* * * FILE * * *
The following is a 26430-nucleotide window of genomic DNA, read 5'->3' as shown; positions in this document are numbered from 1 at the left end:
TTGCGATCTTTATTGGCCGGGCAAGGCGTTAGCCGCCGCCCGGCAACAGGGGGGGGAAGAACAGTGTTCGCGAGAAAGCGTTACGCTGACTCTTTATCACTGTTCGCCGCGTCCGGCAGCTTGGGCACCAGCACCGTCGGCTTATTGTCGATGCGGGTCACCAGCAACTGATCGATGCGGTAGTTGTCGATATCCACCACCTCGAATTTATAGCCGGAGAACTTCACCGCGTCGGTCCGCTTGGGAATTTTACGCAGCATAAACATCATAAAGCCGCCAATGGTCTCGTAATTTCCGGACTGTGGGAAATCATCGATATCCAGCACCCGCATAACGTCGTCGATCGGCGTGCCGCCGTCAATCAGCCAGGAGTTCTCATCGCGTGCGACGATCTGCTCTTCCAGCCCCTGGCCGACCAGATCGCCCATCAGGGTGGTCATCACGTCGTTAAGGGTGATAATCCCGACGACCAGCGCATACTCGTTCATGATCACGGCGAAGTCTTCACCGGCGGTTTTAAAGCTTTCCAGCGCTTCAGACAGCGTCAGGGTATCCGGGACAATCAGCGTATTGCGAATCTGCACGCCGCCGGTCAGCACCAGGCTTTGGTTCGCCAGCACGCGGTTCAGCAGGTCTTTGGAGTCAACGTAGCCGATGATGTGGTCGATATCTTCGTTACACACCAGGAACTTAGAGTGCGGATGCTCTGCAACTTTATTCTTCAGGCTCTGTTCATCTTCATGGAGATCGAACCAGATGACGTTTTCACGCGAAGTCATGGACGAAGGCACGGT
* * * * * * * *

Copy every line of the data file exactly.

The following is a 26430-nucleotide window of genomic DNA, read 5'->3' as shown; positions in this document are numbered from 1 at the left end:
TTGCGATCTTTATTGGCCGGGCAAGGCGTTAGCCGCCGCCCGGCAACAGGGGGGGGAAGAACAGTGTTCGCGAGAAAGCGTTACGCTGACTCTTTATCACTGTTCGCCGCGTCCGGCAGCTTGGGCACCAGCACCGTCGGCTTATTGTCGATGCGGGTCACCAGCAACTGATCGATGCGGTAGTTGTCGATATCCACCACCTCGAATTTATAGCCGGAGAACTTCACCGCGTCGGTCCGCTTGGGAATTTTACGCAGCATAAACATCATAAAGCCGCCAATGGTCTCGTAATTTCCGGACTGTGGGAAATCATCGATATCCAGCACCCGCATAACGTCGTCGATCGGCGTGCCGCCGTCAATCAGCCAGGAGTTCTCATCGCGTGCGACGATCTGCTCTTCCAGCCCCTGGCCGACCAGATCGCCCATCAGGGTGGTCATCACGTCGTTAAGGGTGATAATCCCGACGACCAGCGCATACTCGTTCATGATCACGGCGAAGTCTTCACCGGCGGTTTTAAAGCTTTCCAGCGCTTCAGACAGCGTCAGGGTATCCGGGACAATCAGCGTATTGCGAATCTGCACGCCGCCGGTCAGCACCAGGCTTTGGTTCGCCAGCACGCGGTTCAGCAGGTCTTTGGAGTCAACGTAGCCGATGATGTGGTCGATATCTTCGTTACACACCAGGAACTTAGAGTGCGGATGCTCTGCAACTTTATTCTTCAGGCTCTGTTCATCTTCATGGAGATCGAACCAGATGACGTTTTCACGCGAAGTCATGGACGAAGGCACGGT